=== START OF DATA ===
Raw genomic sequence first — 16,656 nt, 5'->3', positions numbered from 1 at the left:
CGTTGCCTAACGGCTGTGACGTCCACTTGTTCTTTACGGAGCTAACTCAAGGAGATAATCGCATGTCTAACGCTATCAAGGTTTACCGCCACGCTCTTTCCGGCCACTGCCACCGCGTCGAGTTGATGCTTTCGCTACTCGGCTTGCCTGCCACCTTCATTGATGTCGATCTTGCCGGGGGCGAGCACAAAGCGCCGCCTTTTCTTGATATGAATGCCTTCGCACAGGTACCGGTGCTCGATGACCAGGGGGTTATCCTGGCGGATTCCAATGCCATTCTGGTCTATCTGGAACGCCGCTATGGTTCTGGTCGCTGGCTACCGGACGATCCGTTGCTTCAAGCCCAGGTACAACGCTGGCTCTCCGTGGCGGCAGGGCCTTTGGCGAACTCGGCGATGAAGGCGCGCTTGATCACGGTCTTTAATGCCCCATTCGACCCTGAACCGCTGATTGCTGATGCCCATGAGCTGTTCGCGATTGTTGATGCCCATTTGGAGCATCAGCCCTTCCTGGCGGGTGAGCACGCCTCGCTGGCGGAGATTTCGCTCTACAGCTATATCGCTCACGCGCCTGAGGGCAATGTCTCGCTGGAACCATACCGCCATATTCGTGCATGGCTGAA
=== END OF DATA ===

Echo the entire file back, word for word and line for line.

Raw genomic sequence first — 16,656 nt, 5'->3', positions numbered from 1 at the left:
CGTTGCCTAACGGCTGTGACGTCCACTTGTTCTTTACGGAGCTAACTCAAGGAGATAATCGCATGTCTAACGCTATCAAGGTTTACCGCCACGCTCTTTCCGGCCACTGCCACCGCGTCGAGTTGATGCTTTCGCTACTCGGCTTGCCTGCCACCTTCATTGATGTCGATCTTGCCGGGGGCGAGCACAAAGCGCCGCCTTTTCTTGATATGAATGCCTTCGCACAGGTACCGGTGCTCGATGACCAGGGGGTTATCCTGGCGGATTCCAATGCCATTCTGGTCTATCTGGAACGCCGCTATGGTTCTGGTCGCTGGCTACCGGACGATCCGTTGCTTCAAGCCCAGGTACAACGCTGGCTCTCCGTGGCGGCAGGGCCTTTGGCGAACTCGGCGATGAAGGCGCGCTTGATCACGGTCTTTAATGCCCCATTCGACCCTGAACCGCTGATTGCTGATGCCCATGAGCTGTTCGCGATTGTTGATGCCCATTTGGAGCATCAGCCCTTCCTGGCGGGTGAGCACGCCTCGCTGGCGGAGATTTCGCTCTACAGCTATATCGCTCACGCGCCTGAGGGCAATGTCTCGCTGGAACCATACCGCCATATTCGTGCATGGCTGAA